Not just for bandwagon: PH companies spend wisely on cloud
SINGAPORE—Philippine companies have become more prudent when it comes to spending on cloud—a technology designed to improve operational efficiency—as they scale up business and infuse more capital for digital initiatives.
While cloud was initially deployed as a cost-saving measure, VMWare country manager Walter So tells the Inquirer that companies sometimes end up racking up a bill instead as they augment cloud capacity amid increasing data requirement.
“It is not about cost. It is about agility. It is about providing those other sets of resources that you’re able to get as a service within that cloud model,” So explains.
Cloud technology has been supporting hybrid work setup, a trend that has risen during the pandemic after mobility was heavily curtailed. It makes documents, files and applications readily available for employees via devices like laptops, smartphones and tables.
So notes that the cost of using the cloud varies depending on enterprise needs. But the trend is using several platforms because each cloud has specific requirements; this is called the multi-cloud approach. For example, he explains that applications like Google Docs and Google Sheets will only run on Google’s cloud platform.
“There are just these sets of applications that run better and [are] built better on certain platforms. As an enterprise, you will pick what best suits you,” he says.
Nevertheless, the companies are mindful of the monthly cash outflow, making sure they are maximizing the cloud resources.
He says that VMWare, a cloud computing company, provides clients with helpful insights to optimize data storage use. This includes identifying idle files and applications that can just be deleted instead of taking up unnecessary space.
In addition, So explains that clients are also discerning public and private cloud usage and how each one will cost them.
Google GCP, Microsoft Azure, Oracle, Alibaba AliCloud and Amazon AWS are public cloud vendors providing data storage as a service and charging clients on a regular basis, usually per month. Private cloud, meanwhile, refers to a company’s own infrastructure supporting existing networks, which can be less costly but they should also take into consideration spending on technology management and upgrade, among others.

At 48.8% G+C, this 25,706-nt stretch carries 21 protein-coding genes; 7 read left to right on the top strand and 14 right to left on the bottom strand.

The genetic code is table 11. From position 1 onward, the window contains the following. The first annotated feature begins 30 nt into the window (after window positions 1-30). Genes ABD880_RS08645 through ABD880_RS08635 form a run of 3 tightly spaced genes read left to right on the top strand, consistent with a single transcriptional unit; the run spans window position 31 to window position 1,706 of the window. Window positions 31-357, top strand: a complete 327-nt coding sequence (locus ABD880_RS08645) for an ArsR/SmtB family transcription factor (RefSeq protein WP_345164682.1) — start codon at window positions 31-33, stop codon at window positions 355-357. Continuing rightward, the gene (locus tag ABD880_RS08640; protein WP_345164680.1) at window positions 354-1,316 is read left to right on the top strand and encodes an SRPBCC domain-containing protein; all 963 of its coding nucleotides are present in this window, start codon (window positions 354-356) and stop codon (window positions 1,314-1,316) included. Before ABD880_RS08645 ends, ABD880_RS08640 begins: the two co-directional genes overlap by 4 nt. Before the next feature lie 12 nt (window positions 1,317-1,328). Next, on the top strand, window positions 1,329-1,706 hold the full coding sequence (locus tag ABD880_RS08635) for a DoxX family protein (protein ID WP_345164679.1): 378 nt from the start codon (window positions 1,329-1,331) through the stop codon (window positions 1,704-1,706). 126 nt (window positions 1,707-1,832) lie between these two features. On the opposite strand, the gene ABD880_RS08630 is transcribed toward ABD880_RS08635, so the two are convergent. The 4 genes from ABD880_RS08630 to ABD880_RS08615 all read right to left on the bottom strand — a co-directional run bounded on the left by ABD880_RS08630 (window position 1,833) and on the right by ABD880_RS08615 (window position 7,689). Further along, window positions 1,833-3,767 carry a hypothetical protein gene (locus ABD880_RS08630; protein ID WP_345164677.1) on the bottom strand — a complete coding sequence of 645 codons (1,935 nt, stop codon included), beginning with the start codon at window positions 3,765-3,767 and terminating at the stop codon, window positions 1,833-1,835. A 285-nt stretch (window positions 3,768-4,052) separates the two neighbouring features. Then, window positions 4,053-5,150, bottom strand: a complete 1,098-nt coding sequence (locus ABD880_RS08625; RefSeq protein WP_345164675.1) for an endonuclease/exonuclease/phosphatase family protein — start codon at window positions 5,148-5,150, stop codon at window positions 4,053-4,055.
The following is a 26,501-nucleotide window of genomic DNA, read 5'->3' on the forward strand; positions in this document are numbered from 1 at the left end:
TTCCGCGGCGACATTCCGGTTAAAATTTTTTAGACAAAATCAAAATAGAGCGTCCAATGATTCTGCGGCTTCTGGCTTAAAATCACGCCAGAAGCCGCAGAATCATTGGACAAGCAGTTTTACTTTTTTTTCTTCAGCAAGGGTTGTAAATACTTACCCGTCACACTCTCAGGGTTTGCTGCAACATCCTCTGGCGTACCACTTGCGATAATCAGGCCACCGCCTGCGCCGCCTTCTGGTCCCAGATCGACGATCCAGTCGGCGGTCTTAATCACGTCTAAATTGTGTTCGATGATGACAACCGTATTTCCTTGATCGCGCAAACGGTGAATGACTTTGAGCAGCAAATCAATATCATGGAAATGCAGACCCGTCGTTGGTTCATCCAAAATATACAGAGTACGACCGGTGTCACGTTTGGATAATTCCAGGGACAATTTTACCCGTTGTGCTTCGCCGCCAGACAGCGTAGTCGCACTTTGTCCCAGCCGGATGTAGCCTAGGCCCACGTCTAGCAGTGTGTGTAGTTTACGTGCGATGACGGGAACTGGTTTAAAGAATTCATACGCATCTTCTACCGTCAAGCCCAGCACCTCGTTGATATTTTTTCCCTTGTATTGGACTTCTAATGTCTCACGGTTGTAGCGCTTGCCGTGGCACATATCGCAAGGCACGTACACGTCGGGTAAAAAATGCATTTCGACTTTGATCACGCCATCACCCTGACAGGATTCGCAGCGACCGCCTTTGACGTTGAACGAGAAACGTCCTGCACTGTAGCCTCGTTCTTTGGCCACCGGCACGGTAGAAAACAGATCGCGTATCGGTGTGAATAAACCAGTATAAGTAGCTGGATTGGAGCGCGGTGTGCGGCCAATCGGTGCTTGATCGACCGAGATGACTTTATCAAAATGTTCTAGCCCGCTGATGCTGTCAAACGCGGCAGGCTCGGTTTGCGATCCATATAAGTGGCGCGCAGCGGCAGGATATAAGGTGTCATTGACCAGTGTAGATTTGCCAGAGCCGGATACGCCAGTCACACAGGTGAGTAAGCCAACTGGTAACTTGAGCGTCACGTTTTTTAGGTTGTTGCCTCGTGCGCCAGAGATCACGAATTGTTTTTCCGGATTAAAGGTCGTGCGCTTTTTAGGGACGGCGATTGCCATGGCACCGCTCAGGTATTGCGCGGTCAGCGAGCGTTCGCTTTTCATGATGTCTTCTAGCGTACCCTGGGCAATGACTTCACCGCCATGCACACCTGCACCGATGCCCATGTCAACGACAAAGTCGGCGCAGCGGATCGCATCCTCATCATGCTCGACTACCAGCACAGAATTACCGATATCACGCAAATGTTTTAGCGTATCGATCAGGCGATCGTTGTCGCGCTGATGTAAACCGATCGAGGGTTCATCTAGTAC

According to a study by Alibaba, 91 percent of the Philippine companies are likely to increase investment in cloud this year to better handle their workloads.
An International Data Corp. study, meanwhile, projects that the global public cloud service spending will reach $1.35 trillion in 2027, with a compounded annual growth rate of 19.9 percent between 2023 and 2027.
Local companies, including Union Bank of the Philippines and Converge ICT Solutions Inc., have already been integrating cloud into their operations.
UnionBank vice president Rommel Ilunio, during the VMWare event here, says that cloud adoption has enabled the Aboitiz-led financial institution to grow the business faster and immediately bring products to over 10 million customers.
“You need to be able to deliver fast. They can get that functionality that we would give to the clients,” he tells the Inquirer on the sidelines.
“If there’s an issue in one of our servers, we can easily provision and can easily create another,” he adds.
Ilunio advises companies not to rush on digital transformation spending and to take their time to study if the technology employed truly boosts their operations. Build one, evaluate and scale up after if the need arises, he says.
UnionBank has been ramping up investments in digital initiatives, most recently securing its virtual asset service provider license from the Bangko Sentral ng Pilipinas. With this, it has become the first local universal bank to offer mobile cryptocurrency trading.
Like UnionBank, internet service provider Converge says cloud technology has enabled better customer service delivery.
“VMware’s robust solutions and architecture helped us with our conquest to empower our customers with advanced digital tools to further their business outcomes,” Converge executive vice president and chief information officer Ulysses Naguit says in a statement.
“Collaborating with VMware has been instrumental for us in pursuing more advanced digital capabilities in fulfilling our endeavor to expand our global reach in serving our customers,” he adds.
As of the second quarter, Converge had a household coverage of 62.3 percent, already surpassing the 55-percent target by 2025.
Cloud adoption has made handling workloads easier but this has also widened the attack surface for cyberthreats, according to Paul Simos, VMWare vice president and managing director for Southeast Asia and Korea.
He explains that employees working remotely now have direct access to corporate networks via devices outside the office premises. This means more potential entry points for cyberattacks.
Among the digital threats targeting enterprises is business email compromise, a form of cyberattack whereby hackers send emails embedded with suspicious links to business emails of company employees. It seeks to trick employees into providing access to the corporate information technology system.
Fortunately, Simos says that companies in the region are more aware of the potential impact of such threats.
“As companies look into the cloud, security is becoming more embedded,” he stresses. INQ